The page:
Ever feel like you’re in that Devo Song “Workin’ In The Coal Mine”? There I go showing my age. If you’ve forgotten or you never knew the song, you can look it up, the title says so much. Do you feel like you’re working long hours at your job, lifting the proverbial heavy load? When Saturdays come around do you feel too tired to have any fun? Maybe it’s beyond that, maybe you also feel like your coworkers are awful, your commute sucks, what you contribute goes unnoticed, or you’re not even noticed enough to contribute anything? Why are you there? It could be because of some of the reasons below, but these shouldn’t keep you from taking control of your career. Do these sound familiar to you?
You need the money!
Think about it though, how long can you continue to stay at a job you don’t like before it becomes obvious that you don’t like it? It could be you start to straggle into work, or your work itself begins to straggle in, but your displeasure will be noticed and then you will be asked to leave, instead you being the one in control and deciding to leave. If you’re one of the many out there that feels you don’t have enough of a “nest egg” to find that job now that is exactly right for you, then begin to get into a transition mindset by beginning to build your nest egg, your resume, and your references. Begin to go to company networking events and expand your connections all with your future job in mind. While you are building your persona, you’ll also get to know about what you like and don’t like about yourself and your abilities, Note to self: Don’t talk to others about your unhappiness.
You hate change!
If you hate change, you’re hanging out with the majority; 80% of the workforce is predisposed to resist change because the present feels safe and stable, and change can be scary. The idea of new people, a new way of having to do things, your insecurities about your abilities, having to adjust to a new commute, step up your wardrobe, whatever you imagine about making the leap of change may lead you to stay at that job you hate. Sound familiar? Is being comfortable in mediocrity keeping you from achieving skills and excellence? Is it worth it?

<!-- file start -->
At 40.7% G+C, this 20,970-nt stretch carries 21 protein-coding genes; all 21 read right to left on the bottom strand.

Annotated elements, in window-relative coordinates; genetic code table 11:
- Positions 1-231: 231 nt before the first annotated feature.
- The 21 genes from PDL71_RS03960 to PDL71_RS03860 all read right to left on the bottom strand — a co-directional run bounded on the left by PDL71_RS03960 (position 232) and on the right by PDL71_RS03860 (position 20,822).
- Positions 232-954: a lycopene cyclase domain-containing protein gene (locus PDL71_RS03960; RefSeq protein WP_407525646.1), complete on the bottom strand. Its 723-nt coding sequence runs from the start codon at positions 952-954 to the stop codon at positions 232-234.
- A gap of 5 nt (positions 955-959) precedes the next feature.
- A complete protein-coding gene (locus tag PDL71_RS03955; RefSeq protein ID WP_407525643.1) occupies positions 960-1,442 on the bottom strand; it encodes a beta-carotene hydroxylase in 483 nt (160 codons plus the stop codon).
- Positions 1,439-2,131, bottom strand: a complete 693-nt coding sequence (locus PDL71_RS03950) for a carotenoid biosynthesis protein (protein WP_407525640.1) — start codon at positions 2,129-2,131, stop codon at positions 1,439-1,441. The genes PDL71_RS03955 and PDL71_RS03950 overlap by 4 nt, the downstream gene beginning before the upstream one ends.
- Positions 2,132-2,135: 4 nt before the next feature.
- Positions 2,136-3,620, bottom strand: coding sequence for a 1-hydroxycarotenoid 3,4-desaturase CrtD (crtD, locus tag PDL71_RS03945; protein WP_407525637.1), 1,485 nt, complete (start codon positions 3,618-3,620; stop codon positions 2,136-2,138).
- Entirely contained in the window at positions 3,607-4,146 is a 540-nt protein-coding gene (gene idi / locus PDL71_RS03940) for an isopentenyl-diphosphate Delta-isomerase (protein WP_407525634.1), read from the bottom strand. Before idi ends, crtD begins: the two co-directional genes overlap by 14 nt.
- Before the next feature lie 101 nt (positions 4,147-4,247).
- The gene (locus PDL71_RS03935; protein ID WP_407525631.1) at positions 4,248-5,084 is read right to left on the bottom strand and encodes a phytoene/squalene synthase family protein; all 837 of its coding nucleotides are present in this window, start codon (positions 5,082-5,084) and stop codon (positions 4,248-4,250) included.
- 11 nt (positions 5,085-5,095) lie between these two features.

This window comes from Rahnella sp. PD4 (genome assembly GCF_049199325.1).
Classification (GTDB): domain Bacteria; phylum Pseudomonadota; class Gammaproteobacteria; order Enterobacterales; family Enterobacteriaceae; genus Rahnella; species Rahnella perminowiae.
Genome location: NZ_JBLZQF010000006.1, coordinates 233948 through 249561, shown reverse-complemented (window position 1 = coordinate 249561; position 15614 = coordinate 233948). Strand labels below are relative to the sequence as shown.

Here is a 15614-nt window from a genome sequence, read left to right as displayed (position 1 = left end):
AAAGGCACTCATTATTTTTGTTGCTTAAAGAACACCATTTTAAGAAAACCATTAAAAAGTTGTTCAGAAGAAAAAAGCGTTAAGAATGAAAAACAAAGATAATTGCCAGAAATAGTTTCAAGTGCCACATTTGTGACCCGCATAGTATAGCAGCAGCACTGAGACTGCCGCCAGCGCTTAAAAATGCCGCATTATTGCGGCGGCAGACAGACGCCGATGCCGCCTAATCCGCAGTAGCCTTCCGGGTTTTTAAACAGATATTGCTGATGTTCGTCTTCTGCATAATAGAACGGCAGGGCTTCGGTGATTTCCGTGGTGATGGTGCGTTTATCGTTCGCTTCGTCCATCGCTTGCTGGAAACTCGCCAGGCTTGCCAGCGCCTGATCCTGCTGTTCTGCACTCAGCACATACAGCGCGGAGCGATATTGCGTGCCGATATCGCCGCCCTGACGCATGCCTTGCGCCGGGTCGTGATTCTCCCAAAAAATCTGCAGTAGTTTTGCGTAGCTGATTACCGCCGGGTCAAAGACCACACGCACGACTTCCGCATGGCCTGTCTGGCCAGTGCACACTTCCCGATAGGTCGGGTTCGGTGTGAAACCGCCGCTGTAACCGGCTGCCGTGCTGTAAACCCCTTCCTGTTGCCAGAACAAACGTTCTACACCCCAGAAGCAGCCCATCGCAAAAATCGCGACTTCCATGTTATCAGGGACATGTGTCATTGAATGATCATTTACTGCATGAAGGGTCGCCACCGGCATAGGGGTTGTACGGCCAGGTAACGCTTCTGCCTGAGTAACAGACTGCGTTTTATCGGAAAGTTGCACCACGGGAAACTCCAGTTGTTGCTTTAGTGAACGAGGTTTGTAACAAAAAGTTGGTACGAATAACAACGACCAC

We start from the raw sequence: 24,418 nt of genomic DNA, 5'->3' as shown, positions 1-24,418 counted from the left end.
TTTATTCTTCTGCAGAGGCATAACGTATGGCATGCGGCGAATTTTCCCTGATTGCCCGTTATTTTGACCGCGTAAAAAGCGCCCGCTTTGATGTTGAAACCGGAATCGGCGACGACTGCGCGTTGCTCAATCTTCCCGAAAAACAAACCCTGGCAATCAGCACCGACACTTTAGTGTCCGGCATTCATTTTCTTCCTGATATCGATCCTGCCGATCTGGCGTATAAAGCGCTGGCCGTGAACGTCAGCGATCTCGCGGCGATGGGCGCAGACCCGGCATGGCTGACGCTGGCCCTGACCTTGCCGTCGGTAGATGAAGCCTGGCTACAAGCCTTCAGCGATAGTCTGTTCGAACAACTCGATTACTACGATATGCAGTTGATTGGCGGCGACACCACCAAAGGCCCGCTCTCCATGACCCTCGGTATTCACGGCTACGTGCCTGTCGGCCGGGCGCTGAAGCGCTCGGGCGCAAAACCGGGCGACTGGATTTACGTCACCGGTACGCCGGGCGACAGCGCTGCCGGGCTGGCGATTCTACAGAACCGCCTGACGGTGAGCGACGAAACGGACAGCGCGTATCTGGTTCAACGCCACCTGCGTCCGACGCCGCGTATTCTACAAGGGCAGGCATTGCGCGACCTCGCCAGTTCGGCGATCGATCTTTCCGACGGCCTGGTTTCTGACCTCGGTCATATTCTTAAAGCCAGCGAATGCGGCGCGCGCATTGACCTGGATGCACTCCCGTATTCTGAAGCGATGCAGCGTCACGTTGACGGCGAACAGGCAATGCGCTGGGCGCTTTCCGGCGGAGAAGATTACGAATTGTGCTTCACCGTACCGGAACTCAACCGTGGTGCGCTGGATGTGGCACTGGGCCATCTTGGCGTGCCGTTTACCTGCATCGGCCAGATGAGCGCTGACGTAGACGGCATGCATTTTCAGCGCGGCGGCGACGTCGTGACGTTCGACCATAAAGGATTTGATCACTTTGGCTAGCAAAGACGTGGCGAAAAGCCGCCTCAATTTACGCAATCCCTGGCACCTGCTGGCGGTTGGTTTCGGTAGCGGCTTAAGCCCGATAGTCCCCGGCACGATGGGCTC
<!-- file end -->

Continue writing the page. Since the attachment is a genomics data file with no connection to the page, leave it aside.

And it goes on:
You like your co- workers!
We often stay at a job we can’t stand because we love the people we work with. It can feel like home when we’re at work and it’s not unusual to receive a certain sense of confirmation when you feel free to talk with others who are just as miserable at their job as you are at yours. Wouldn’t it be better though to work with people who are happy at their job? If you stay at your agonizing job because you don’t want to leave your friends, you should see that for what it is…avoidance. Wouldn’t it be better for you to find a job in which you sense mutual appreciation? Once you’re there you can inspire your former unhappy coworker friends to find their new jobs. You deserve to be FULLY satisfied at your job.
You don’t know what else you’d do!
Is it you don’t like your job, but the idea of finding another one seems too overwhelming? Is the idea of updating your resume and reaching out to people you haven’t talked to in years, or even worse those you don’t know at all inconceivably frightening? If you manage to get yourself past those thoughts, then you will begin to think about what you think you’re lacking to get a new job. It’s too much? Then you’ll just stay at the job that’s not GREAT-but a job. Believe in yourself and anything can be figured out. Let yourself envision how much better your life will be when you have the better job you want to have, not the job for which you’re settling. The power you need to find the job you want then will begin to return to you!
What if my boss found out that I was looking?
This is a big worry or excuse about not looking for a new job. I have a few friends who work in HR and the fear of being caught, is just that…a fear; they haven’t uncovered any of these fleeting souls. When HR meets these people it’s because they’ve resigned or have given their notice. According to Glassdoor over 57% of those looking for work are either full-time or part-time employed, so if you’ve decided to look, you wouldn’t be alone. It might be awkward if your boss found out you were looking for another job, but if that moment were to happen it could be a chance to share why you were looking for other employment. Remember that you have made your decision for a reason. Very few people stay at the same job forever.
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